Outside Christianity is a whole new world of discovery and endless possibility

Typical view of the Doubtful Sound.Typical scenery in the "Doubtful Sounds"
of New Zealand, via Wikipedia
Sent in by Josh

Hello everyone, I'd like to share my own de-conversion story, in the hopes that it might encourage others who may have their own doubts.

To say I grew up in a Christian home is an understatement. My parents were missionaries, believing the Bible as the literal Word of God. I accepted Christ at age 4. We lived overseas on the island of Guam and then the country of Sri Lanka, all the while my parents believing they were doing the Lord's work.

We moved to Raleigh, North Carolina as I entered high school. I involved myself heavily in youth ministry at our church. I remember thinking how great it would be to live in a country surrounded by other Christians, as opposed to the third world, Buddha worshiping country that Sri Lanka was.

Looking back, my high school time was the hardest on our family. My father's missionary salary no longer supported the high cost of living, and my mother had to find a job. Our family spent little time together, and I remember several times going to church alone because my parents were just too exhausted from working.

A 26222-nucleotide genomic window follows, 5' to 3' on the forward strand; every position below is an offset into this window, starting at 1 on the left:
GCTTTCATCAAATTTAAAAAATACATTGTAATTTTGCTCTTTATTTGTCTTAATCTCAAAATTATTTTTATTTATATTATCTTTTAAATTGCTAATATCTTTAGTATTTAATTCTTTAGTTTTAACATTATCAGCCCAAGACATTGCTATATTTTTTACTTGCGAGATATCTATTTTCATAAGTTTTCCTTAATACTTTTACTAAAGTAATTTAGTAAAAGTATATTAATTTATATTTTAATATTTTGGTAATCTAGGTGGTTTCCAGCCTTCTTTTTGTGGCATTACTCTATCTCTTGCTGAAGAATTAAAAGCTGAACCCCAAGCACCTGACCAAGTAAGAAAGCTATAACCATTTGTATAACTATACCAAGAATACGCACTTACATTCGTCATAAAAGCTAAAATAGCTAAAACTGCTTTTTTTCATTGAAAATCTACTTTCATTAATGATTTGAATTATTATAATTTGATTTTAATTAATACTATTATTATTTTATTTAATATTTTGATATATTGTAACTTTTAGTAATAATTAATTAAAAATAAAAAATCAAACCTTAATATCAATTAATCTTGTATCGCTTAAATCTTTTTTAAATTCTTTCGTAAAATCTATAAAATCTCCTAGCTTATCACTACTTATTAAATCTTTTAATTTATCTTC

After high school, I attended Word of Life Bible Institute in New York to make sure my faith was strong before I entered college. The whole year was spent studying the Bible, doing missions work and sitting in Bible classes. I came back from that time 'on fire' for Christ. Or so I thought.

I attended my old church and became a youth leader. Missions trips, camps, bible studies, small groups, teaching, I did it all. I also went to school full time and worked. It didn't matter that I was exhausted all the time, I was serving Christ. I didn't question it.

However, as you can probably guess, I began to feel empty, burnt out and used. I would give and give and give to the ministry and all the church would do was ask for more. "The fields are ripe but the workers are few." I must have heard that line a thousand times, in and out of church.